American International Group has disclosed significant leadership changes as well as plans to separate its Life & Retirement business into an independent company.
Peter Zaffino, currently AIG’s president and chief operating officer, will become its next CEO as of March 1, 2021. He’s also taking on a director role, effective immediately.
Current CEO Brian Duperreault will continue with the company as executive chairman, and he’ll take on that new role also on March 1. With this change, Douglas Steenland, currently Independent chairman of the board, will become Lead Independent Director.
The leadership transition was widely expected. When Duperreault became AIG president and CEO in 2017, he brought on Zaffino – then the Marsh CEO- as executive vice president and global chief operating officer. Zaffino later took on the title of president from Duperreault, and has played an increasingly prominent role during AIG’s quarterly earnings calls with analysts. Both worked closely together at Marsh parent Marsh & McLennan Cos. when Duperreault ran the operation from 2008 through 2012.
AIG under Duperreault’s leadership has been able to improve its operations, particularly the fortunes of its General Insurance, or property/casualty business. Duperreault, in turn, credits Zaffino with playing a crucial role in the process. He said in prepared remarks that Zaffino “has been instrumental in the significant turnaround and transformation at AIG and his vision, determination and pursuit of excellence will help ensure the company’s future success.”
Zaffino said in prepared remarks that he is looking forward to leading AIG’s “next phase” on its way “to becoming a top performing company.”
Goodbye to Life & Retirement
Alongside the Zaffino announcement, AIG said it would separate the insurer’s Life & Health business into its own entity.
AIG in its announcement stressed that “no decisions have been made as to how to achieve a full separation,” but the company plans to do so “in a way that maximizes shareholder value and establishes two independent, market leading companies.”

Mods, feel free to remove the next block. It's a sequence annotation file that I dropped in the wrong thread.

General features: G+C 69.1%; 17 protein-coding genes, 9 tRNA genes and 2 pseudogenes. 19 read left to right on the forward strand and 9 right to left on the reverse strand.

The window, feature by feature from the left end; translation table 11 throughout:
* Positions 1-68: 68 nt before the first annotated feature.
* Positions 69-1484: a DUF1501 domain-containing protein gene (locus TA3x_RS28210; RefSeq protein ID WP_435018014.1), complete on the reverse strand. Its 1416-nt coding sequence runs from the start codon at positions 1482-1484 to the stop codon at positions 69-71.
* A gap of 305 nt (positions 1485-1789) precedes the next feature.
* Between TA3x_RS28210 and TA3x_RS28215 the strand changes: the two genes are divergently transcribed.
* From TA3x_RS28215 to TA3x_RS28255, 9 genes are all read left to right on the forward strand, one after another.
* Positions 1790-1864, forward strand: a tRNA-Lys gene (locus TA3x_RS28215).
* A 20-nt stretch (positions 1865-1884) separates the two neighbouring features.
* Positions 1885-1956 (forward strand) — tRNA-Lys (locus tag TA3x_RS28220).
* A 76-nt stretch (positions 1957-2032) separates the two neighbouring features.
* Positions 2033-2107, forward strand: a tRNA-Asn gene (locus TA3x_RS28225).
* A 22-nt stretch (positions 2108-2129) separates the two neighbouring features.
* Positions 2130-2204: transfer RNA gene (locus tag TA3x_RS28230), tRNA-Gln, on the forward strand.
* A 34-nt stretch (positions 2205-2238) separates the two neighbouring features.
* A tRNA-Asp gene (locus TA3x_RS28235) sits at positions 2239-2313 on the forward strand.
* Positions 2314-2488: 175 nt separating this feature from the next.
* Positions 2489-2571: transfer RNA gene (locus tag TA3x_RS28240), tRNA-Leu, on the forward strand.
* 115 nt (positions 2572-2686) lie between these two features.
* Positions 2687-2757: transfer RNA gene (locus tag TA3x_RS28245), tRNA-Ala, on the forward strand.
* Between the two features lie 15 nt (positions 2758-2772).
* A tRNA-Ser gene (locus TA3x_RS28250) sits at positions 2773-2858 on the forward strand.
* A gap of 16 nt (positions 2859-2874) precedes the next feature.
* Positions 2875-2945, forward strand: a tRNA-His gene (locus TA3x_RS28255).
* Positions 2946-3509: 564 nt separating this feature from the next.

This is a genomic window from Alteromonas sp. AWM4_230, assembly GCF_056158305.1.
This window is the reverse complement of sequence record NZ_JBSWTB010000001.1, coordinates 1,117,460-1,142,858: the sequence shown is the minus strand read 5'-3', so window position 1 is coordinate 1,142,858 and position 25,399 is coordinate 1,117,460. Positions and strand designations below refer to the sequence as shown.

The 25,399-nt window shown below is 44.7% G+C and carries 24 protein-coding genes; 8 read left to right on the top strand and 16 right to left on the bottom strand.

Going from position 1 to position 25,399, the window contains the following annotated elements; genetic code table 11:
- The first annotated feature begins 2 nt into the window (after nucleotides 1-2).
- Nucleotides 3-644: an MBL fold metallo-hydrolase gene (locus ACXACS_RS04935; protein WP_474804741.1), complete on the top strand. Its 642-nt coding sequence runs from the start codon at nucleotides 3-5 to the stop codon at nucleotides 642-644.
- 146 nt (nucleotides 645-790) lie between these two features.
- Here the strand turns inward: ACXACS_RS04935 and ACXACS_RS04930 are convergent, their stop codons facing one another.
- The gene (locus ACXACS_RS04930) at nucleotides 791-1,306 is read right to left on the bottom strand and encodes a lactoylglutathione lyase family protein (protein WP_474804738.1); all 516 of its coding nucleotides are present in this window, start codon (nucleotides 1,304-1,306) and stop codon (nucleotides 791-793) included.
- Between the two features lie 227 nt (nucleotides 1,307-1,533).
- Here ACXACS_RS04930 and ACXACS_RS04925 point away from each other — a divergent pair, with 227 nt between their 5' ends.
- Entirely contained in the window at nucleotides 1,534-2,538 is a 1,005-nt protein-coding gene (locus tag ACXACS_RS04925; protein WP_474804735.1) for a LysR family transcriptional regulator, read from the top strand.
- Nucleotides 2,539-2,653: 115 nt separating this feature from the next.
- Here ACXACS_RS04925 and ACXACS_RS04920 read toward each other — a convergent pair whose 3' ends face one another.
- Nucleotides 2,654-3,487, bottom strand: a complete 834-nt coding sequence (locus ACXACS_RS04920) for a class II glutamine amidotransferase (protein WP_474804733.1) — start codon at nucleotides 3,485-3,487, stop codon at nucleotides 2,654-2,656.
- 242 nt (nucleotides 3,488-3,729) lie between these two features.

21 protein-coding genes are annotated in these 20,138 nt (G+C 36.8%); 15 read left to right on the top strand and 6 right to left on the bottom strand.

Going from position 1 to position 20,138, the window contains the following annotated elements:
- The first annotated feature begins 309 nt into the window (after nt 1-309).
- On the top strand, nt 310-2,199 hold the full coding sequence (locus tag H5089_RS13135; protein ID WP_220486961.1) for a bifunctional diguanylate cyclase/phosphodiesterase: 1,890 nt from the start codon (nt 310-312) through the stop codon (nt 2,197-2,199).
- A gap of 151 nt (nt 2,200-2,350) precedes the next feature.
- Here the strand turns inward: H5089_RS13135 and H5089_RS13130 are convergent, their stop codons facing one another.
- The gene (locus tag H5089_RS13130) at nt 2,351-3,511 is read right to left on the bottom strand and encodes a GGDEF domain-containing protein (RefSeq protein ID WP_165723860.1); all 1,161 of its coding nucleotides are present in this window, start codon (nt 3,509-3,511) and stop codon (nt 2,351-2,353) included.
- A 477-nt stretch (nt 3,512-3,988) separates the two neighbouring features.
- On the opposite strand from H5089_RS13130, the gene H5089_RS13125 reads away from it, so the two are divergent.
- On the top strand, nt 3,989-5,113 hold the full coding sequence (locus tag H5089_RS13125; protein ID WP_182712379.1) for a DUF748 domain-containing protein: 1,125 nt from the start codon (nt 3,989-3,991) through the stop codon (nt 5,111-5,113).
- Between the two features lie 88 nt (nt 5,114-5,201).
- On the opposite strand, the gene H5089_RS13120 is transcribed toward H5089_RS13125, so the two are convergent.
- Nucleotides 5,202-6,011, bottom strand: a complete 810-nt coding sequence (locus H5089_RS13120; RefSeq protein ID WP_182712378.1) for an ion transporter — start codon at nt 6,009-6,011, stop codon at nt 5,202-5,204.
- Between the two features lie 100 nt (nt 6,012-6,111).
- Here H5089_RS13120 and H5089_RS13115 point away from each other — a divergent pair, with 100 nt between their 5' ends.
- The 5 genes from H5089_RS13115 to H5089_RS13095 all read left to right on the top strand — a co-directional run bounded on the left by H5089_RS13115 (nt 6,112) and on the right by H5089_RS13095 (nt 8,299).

Duperreault said that the decision to pursue a separation of its Life & Retirement business is an outgrowth of the last three years, during which AIG has “taken significant action to de-risk AIG and position the company for profitable growth, including fortifying General Insurance, diversifying Life & Retirement, significantly strengthening AIG’s capital and liquidity position, and building a world-class team. ”
Zaffino said that separating Life & Retirement from AIG will continue that improvement process, and “will enable each entity to achieve a more appropriate and sustainable valuation.”
The issue of whether to downsize AIG is not exactly new.
Billionaire investor Carl Icahn pushed AIG heavily to shrink itself when he was a shareholder before Duperreault’s arrival, and threatened a proxy fight with management over the issue. Specifically, Icahn wanted AIG to split into three companies, offering property/casualty insurance, life insurance and a third backing mortgages.
Any action to separate the Life & Retirement business is pending various conditions and approvals, including approval by the AIG Board of Directors, receipt of insurance and other required regulatory approvals, and satisfaction of any applicable requirements of the Securities and Exchange Commission, AIG said.
Keefe, Bruyette & Woods (KBW) analyst Meyer Shields said that while there is “no assurance” about form, timing, terms or “that a separation will in fact occur,” he does think the proposal signals material confidence in AIG’s post- separation P/C insurance prospects, where results have been significantly challenged.
The life and retirement revenues were 34% of AIG’s overall $49 billion in 2019 revenue; with 64% being from its general insurance business, according to the company’s annual report.
In 2016 AIG did downsize somewhat by selling off its advisor group and part of United Guaranty Corp., its mortgage insurer.
Changes Amid High Catastrophe Losses
AIG announced its leadership and Life & Retirement plans along with a third disclosure concerning its 2020 property/casualty third quarter catastrophe losses.
Those losses from AIG’s General Insurance arm hit $790 million pretax, including $185 million from COVID-19-related claims due to its travel, event cancellation, trade credit, property, agriculture and casualty books of business. The rest came from windstorms and tropical storms in the Americas and Japan, along with wildfires on the U.S. west coast.
Duppereault said AIG has faced a limited impact from those losses, due to its “underwriting discipline, reinsurance programs, revamped risk appetite” and its balance sheet.
AIG plans to report its 2020 third quarter results after the market closes on Nov. 5, 2020. Its quarterly earnings call will be on Friday, Nov. 6, 2020, starting at 8 a.m.
Republished from Carrier Management, the publication for the property/casualty C-suite.
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